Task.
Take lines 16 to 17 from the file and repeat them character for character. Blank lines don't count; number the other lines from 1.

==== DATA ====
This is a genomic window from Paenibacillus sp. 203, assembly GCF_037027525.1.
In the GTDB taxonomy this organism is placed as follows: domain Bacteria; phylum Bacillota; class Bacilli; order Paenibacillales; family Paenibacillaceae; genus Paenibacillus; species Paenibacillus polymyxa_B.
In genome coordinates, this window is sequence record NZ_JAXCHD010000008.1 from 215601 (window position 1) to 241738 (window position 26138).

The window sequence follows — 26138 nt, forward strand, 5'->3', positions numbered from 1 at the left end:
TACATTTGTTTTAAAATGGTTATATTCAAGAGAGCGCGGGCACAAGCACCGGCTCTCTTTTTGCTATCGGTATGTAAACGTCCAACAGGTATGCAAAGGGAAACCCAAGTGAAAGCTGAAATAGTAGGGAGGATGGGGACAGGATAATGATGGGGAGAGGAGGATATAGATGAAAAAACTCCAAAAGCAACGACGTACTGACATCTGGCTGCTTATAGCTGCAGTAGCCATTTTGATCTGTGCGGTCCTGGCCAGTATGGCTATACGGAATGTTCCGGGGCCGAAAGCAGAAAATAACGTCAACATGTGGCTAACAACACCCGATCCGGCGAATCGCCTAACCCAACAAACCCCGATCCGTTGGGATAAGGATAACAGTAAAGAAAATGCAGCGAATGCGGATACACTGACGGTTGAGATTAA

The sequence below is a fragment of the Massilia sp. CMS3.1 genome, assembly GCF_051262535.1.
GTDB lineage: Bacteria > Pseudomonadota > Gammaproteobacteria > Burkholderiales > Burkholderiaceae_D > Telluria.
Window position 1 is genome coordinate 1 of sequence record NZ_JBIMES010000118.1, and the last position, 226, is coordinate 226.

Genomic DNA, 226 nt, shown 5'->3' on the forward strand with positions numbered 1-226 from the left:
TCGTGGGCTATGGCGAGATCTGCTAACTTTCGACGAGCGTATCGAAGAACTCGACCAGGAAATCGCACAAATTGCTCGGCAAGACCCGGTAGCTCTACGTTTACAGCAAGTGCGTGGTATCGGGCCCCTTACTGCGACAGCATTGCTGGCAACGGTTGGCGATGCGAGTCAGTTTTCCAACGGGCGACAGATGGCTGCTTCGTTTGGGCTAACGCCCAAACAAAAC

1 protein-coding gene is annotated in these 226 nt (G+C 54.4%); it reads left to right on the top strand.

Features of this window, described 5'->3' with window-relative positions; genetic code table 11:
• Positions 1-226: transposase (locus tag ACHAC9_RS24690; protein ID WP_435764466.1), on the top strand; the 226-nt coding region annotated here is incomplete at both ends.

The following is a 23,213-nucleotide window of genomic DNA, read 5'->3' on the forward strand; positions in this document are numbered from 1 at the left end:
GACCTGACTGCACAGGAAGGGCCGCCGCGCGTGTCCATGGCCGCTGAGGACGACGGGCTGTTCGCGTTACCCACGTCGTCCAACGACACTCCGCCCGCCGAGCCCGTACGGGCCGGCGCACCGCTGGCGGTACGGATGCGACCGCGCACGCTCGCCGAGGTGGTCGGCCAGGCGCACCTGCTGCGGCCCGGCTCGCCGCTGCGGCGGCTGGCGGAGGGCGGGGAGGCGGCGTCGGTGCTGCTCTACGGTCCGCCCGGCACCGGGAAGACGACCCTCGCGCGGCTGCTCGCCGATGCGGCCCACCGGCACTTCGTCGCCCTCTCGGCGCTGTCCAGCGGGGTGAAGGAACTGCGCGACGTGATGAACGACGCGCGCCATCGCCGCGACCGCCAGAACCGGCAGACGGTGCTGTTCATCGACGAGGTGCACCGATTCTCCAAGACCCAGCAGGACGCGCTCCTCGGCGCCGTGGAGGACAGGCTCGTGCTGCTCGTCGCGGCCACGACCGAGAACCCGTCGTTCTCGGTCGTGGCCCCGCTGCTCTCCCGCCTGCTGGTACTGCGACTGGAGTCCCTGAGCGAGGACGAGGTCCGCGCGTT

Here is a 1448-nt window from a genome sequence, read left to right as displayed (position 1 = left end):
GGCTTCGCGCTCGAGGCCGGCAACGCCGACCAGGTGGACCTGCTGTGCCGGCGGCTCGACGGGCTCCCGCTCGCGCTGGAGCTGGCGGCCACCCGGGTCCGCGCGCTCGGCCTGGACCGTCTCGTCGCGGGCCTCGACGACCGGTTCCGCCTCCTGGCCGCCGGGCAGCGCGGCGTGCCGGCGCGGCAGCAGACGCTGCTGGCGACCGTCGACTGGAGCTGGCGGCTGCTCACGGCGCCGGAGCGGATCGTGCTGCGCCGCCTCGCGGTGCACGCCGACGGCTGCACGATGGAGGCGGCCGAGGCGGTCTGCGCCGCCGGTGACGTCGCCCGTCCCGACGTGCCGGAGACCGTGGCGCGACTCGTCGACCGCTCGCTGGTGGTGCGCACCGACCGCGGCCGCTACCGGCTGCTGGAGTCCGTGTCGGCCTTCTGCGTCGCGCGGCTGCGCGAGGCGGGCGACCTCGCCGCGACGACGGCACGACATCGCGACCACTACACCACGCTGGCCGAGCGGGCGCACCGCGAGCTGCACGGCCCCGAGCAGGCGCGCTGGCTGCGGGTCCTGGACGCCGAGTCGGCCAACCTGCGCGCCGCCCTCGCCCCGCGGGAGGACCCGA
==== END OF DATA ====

Here is a 1448-nt window from a genome sequence, read left to right as displayed (position 1 = left end):
GGCTTCGCGCTCGAGGCCGGCAACGCCGACCAGGTGGACCTGCTGTGCCGGCGGCTCGACGGGCTCCCGCTCGCGCTGGAGCTGGCGGCCACCCGGGTCCGCGCGCTCGGCCTGGACCGTCTCGTCGCGGGCCTCGACGACCGGTTCCGCCTCCTGGCCGCCGGGCAGCGCGGCGTGCCGGCGCGGCAGCAGACGCTGCTGGCGACCGTCGACTGGAGCTGGCGGCTGCTCACGGCGCCGGAGCGGATCGTGCTGCGCCGCCTCGCGGTGCACGCCGACGGCTGCACGATGGAGGCGGCCGAGGCGGTCTGCGCCGCCGGTGACGTCGCCCGTCCCGACGTGCCGGAGACCGTGGCGCGACTCGTCGACCGCTCGCTGGTGGTGCGCACCGACCGCGGCCGCTACCGGCTGCTGGAGTCCGTGTCGGCCTTCTGCGTCGCGCGGCTGCGCGAGGCGGGCGACCTCGCCGCGACGACGGCACGACATCGCGACCACTACACCACGCTGGCCGAGCGGGCGCACCGCGAGCTGCACGGCCCCGAGCAGGCGCGCTGGCTGCGGGTCCTGGACGCCGAGTCGGCCAACCTGCGCGCCGCCCTCGCCCCGCGGGAGGACCCGA